It was so sunny and warm the next morning that I dug my sandals out of my backpack; they hadn’t seen daylight since Kuala Lumpur. From the station we took a suburban train to Arashimaya, just on the western edge of Kyoto. The big draw here is a bamboo grove, but there are also several important temples and the setting is lovely, on the banks of the Hozu River where it emerges from the hills.
It wasn’t hard to find the bamboo grove: we just followed the crowds. Even with so many people there was a sense of tranquillity from walking through the swaying bamboo that soars 100ft into the air, its leaves rustling and the stems knocking together in the breeze. Passing the Tenryuji Temple the path turned steeply uphill and the bamboo gave way to trees.
The way back to Arashimaya led along the hillside and down towards the river. It was just a perfect spring scene, the trees fresh green with a sprinkling of coppery maple, flowering bushes lining the path, and wooden pleasure boats being punted along the green river below. It reminded me how much I love spring, and how much I’d missed it last year.
We wandered back towards the station past the daytripping school students, the lean, muscled, lycra-clad rickshaw pullers, and the souvenir and ice cream shops. We’d bought tickets for the 3pm departure of the Sagano Romantic Train as soon as we arrived in Arashimaya as it fills up quickly, and our reward for forward planning was a pair of seats in the coveted open carriage.
At first the best views were to the left, but the line soon crossed the river and then we benefitted from our position on the right hand side, as the line followed the stream up a steep sided valley. The hillsides were a patchwork of different greens with an occasional pale pink, feathery cherry. The scenery was stunning when it was visible, but we seemed to spend a large proportion of the 25 minute journey in tunnels. Finally we emerged from the hills onto an agricultural plain, where tractors lumbered around empty fields while green shoots sprouted from the light brown soil of others.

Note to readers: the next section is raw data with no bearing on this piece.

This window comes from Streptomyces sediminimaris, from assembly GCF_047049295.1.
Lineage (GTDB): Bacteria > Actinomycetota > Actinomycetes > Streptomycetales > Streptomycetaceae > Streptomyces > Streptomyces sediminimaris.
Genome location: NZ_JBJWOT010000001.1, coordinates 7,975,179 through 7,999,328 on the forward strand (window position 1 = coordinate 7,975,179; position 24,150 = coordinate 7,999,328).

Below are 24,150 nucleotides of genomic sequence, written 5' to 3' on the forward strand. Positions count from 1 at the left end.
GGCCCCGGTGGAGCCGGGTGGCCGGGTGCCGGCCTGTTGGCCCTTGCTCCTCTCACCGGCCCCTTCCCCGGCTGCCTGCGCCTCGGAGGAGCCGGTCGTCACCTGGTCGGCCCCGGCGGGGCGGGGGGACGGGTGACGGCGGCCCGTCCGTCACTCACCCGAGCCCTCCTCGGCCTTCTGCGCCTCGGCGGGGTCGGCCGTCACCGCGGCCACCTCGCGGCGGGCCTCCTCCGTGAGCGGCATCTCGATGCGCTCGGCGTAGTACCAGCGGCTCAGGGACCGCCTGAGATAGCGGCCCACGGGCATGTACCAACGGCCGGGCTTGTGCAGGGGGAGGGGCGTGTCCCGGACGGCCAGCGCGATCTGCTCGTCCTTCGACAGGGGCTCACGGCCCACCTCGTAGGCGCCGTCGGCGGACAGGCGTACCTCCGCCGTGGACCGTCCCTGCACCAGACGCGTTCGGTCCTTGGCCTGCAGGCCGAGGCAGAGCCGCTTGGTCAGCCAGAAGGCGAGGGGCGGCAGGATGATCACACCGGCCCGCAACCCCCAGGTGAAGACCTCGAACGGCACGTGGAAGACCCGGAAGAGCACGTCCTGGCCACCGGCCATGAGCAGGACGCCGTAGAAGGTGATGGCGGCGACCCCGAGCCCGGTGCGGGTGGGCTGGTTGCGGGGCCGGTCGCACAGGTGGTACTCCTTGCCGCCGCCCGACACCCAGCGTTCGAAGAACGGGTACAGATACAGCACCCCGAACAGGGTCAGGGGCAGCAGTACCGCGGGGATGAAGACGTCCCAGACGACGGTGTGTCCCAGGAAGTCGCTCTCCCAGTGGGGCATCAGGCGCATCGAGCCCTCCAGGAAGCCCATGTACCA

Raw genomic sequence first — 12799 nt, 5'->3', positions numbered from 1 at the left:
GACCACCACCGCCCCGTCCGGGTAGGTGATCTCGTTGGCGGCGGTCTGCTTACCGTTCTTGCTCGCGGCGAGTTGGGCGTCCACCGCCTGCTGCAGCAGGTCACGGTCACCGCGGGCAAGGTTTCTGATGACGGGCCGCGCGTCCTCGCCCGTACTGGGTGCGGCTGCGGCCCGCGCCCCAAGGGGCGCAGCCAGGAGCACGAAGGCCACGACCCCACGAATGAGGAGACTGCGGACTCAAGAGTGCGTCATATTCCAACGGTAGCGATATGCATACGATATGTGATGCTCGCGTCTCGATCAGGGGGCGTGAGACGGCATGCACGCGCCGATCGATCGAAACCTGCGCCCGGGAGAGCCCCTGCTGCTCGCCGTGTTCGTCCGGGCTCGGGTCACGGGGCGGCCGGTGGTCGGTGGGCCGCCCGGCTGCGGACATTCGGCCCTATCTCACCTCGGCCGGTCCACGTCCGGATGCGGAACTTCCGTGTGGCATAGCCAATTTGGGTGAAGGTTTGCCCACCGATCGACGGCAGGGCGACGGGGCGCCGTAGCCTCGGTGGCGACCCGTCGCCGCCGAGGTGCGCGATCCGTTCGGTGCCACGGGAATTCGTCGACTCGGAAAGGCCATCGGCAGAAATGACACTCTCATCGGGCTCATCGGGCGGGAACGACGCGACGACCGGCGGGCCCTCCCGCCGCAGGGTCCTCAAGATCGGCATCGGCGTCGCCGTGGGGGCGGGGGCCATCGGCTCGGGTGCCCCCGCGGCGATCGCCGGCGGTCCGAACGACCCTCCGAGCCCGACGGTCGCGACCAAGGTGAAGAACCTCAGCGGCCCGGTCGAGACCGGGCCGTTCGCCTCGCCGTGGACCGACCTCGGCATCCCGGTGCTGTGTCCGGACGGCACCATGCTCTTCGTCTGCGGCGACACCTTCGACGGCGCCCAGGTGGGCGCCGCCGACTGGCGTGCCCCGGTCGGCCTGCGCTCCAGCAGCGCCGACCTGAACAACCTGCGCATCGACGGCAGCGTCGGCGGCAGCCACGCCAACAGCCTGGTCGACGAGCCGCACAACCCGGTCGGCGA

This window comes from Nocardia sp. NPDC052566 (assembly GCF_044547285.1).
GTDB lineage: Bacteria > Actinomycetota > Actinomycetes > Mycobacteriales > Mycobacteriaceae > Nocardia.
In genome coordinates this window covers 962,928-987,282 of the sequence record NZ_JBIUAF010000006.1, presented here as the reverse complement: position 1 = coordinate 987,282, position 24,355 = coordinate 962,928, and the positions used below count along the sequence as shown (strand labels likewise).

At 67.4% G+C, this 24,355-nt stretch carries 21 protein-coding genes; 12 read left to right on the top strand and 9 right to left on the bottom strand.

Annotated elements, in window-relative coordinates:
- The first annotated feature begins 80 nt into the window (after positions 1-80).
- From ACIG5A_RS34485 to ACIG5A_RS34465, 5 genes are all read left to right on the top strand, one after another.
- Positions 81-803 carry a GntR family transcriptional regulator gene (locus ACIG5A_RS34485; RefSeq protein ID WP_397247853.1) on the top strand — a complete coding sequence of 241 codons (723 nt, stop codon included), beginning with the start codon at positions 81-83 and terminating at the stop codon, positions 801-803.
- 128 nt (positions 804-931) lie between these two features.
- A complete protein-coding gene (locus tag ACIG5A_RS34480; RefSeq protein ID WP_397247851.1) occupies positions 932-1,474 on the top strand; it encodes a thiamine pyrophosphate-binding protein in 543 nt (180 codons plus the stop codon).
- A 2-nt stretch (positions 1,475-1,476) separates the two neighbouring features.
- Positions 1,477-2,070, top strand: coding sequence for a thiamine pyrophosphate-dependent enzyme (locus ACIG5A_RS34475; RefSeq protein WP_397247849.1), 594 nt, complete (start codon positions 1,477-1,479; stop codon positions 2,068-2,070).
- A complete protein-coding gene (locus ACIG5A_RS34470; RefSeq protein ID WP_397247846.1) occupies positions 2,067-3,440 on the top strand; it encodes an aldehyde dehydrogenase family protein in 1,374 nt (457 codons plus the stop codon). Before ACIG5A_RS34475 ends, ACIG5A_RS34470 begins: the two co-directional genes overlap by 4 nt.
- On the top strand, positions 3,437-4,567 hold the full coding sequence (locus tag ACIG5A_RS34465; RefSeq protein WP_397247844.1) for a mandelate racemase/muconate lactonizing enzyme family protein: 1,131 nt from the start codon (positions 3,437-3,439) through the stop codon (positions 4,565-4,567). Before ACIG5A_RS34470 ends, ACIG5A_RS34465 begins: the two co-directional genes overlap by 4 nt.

From the scenic train station we had to walk to the station on the modern line (the scenic railway was created when the line from Kameoka to Kyoto was modernised and straightened), and from there we caught a train all the way back to Kyoto. Mr Vagabond was still mulling over cameras so we called in to Bic Cameras (again) before heading towards home.
Our no-name supermarket had wagyu steaks nearing their sell-by date; only £6.50 for a reasonable sized piece of intriguingly marbled beef. To good an opportunity to miss – Fortnum & Mason’s sell Japanese wagyu for around £200 per kilo! So we picked up a little camembert as an equivalent treat for Mr V, a steak for me, and a bottle of red wine. The steak was astonishing – utterly unlike any I’d had before. My blunt little table knife cut straight through it with no more resistance than Mr V’s camembert, and chewing was barely necessary; it just disintegrated in my mouth. And this was just cheap wagyu ordinaire, not what the Japanese would call high quality. If you ever get the opportunity to try a real wagyu steak without taking out a 2nd mortgage, it’s well worth it. Unfortunately producers in the UK are allowed to call meat ‘wagyu’ when it’s actually from a cross breed, so be sure you’re getting the real deal!